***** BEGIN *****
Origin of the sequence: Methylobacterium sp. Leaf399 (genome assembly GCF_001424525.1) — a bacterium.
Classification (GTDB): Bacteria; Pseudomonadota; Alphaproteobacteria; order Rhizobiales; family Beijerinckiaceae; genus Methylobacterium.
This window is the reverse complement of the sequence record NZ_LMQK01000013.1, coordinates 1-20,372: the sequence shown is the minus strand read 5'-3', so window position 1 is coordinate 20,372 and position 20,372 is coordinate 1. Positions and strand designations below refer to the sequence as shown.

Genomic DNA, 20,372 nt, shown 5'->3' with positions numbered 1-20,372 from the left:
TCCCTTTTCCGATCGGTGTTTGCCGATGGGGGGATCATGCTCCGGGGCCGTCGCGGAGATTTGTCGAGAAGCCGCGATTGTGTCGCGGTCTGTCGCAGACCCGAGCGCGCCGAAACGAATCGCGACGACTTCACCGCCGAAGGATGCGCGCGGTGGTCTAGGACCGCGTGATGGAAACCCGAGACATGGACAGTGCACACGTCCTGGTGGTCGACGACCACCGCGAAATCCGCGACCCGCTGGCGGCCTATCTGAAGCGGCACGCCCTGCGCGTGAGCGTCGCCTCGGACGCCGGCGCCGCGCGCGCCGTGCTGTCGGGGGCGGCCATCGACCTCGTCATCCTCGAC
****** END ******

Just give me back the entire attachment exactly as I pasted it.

Origin of the sequence: Methylobacterium sp. Leaf399 (genome assembly GCF_001424525.1) — a bacterium.
Classification (GTDB): Bacteria; Pseudomonadota; Alphaproteobacteria; order Rhizobiales; family Beijerinckiaceae; genus Methylobacterium.
This window is the reverse complement of the sequence record NZ_LMQK01000013.1, coordinates 1-20,372: the sequence shown is the minus strand read 5'-3', so window position 1 is coordinate 20,372 and position 20,372 is coordinate 1. Positions and strand designations below refer to the sequence as shown.

Genomic DNA, 20,372 nt, shown 5'->3' with positions numbered 1-20,372 from the left:
TCCCTTTTCCGATCGGTGTTTGCCGATGGGGGGATCATGCTCCGGGGCCGTCGCGGAGATTTGTCGAGAAGCCGCGATTGTGTCGCGGTCTGTCGCAGACCCGAGCGCGCCGAAACGAATCGCGACGACTTCACCGCCGAAGGATGCGCGCGGTGGTCTAGGACCGCGTGATGGAAACCCGAGACATGGACAGTGCACACGTCCTGGTGGTCGACGACCACCGCGAAATCCGCGACCCGCTGGCGGCCTATCTGAAGCGGCACGCCCTGCGCGTGAGCGTCGCCTCGGACGCCGGCGCCGCGCGCGCCGTGCTGTCGGGGGCGGCCATCGACCTCGTCATCCTCGAC